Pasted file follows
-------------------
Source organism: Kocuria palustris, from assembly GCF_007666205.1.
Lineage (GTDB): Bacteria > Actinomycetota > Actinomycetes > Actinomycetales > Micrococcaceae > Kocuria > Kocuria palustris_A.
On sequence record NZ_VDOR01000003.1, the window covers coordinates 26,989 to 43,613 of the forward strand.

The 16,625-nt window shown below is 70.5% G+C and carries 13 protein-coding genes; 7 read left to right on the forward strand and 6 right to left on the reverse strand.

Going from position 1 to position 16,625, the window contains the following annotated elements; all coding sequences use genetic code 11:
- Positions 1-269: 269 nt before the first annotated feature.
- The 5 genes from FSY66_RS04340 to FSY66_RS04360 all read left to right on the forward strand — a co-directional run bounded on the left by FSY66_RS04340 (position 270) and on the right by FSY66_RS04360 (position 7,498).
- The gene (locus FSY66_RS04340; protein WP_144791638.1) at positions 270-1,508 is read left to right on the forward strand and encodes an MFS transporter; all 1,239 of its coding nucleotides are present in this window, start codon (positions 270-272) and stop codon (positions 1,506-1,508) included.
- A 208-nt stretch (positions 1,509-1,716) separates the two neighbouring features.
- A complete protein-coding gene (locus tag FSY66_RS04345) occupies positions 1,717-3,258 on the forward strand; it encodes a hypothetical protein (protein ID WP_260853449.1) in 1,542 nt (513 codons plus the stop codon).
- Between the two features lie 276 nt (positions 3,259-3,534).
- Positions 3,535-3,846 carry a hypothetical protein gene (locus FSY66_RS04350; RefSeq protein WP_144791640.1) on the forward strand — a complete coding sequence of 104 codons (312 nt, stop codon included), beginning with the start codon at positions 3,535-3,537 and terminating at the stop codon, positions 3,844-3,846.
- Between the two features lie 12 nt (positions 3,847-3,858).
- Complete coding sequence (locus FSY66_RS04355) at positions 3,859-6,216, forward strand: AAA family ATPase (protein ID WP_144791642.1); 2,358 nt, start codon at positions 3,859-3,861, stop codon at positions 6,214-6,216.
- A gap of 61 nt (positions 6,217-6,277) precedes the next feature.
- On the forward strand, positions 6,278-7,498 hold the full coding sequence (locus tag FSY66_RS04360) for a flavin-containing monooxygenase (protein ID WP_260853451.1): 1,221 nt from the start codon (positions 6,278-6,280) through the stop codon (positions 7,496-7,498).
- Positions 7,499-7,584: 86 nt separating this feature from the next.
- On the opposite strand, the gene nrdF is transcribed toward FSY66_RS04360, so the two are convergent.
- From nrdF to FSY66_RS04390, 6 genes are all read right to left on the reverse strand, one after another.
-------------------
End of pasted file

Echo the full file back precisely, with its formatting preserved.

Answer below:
Source organism: Kocuria palustris, from assembly GCF_007666205.1.
Lineage (GTDB): Bacteria > Actinomycetota > Actinomycetes > Actinomycetales > Micrococcaceae > Kocuria > Kocuria palustris_A.
On sequence record NZ_VDOR01000003.1, the window covers coordinates 26,989 to 43,613 of the forward strand.

The 16,625-nt window shown below is 70.5% G+C and carries 13 protein-coding genes; 7 read left to right on the forward strand and 6 right to left on the reverse strand.

Going from position 1 to position 16,625, the window contains the following annotated elements; all coding sequences use genetic code 11:
- Positions 1-269: 269 nt before the first annotated feature.
- The 5 genes from FSY66_RS04340 to FSY66_RS04360 all read left to right on the forward strand — a co-directional run bounded on the left by FSY66_RS04340 (position 270) and on the right by FSY66_RS04360 (position 7,498).
- The gene (locus FSY66_RS04340; protein WP_144791638.1) at positions 270-1,508 is read left to right on the forward strand and encodes an MFS transporter; all 1,239 of its coding nucleotides are present in this window, start codon (positions 270-272) and stop codon (positions 1,506-1,508) included.
- A 208-nt stretch (positions 1,509-1,716) separates the two neighbouring features.
- A complete protein-coding gene (locus tag FSY66_RS04345) occupies positions 1,717-3,258 on the forward strand; it encodes a hypothetical protein (protein ID WP_260853449.1) in 1,542 nt (513 codons plus the stop codon).
- Between the two features lie 276 nt (positions 3,259-3,534).
- Positions 3,535-3,846 carry a hypothetical protein gene (locus FSY66_RS04350; RefSeq protein WP_144791640.1) on the forward strand — a complete coding sequence of 104 codons (312 nt, stop codon included), beginning with the start codon at positions 3,535-3,537 and terminating at the stop codon, positions 3,844-3,846.
- Between the two features lie 12 nt (positions 3,847-3,858).
- Complete coding sequence (locus FSY66_RS04355) at positions 3,859-6,216, forward strand: AAA family ATPase (protein ID WP_144791642.1); 2,358 nt, start codon at positions 3,859-3,861, stop codon at positions 6,214-6,216.
- A gap of 61 nt (positions 6,217-6,277) precedes the next feature.
- On the forward strand, positions 6,278-7,498 hold the full coding sequence (locus tag FSY66_RS04360) for a flavin-containing monooxygenase (protein ID WP_260853451.1): 1,221 nt from the start codon (positions 6,278-6,280) through the stop codon (positions 7,496-7,498).
- Positions 7,499-7,584: 86 nt separating this feature from the next.
- On the opposite strand, the gene nrdF is transcribed toward FSY66_RS04360, so the two are convergent.
- From nrdF to FSY66_RS04390, 6 genes are all read right to left on the reverse strand, one after another.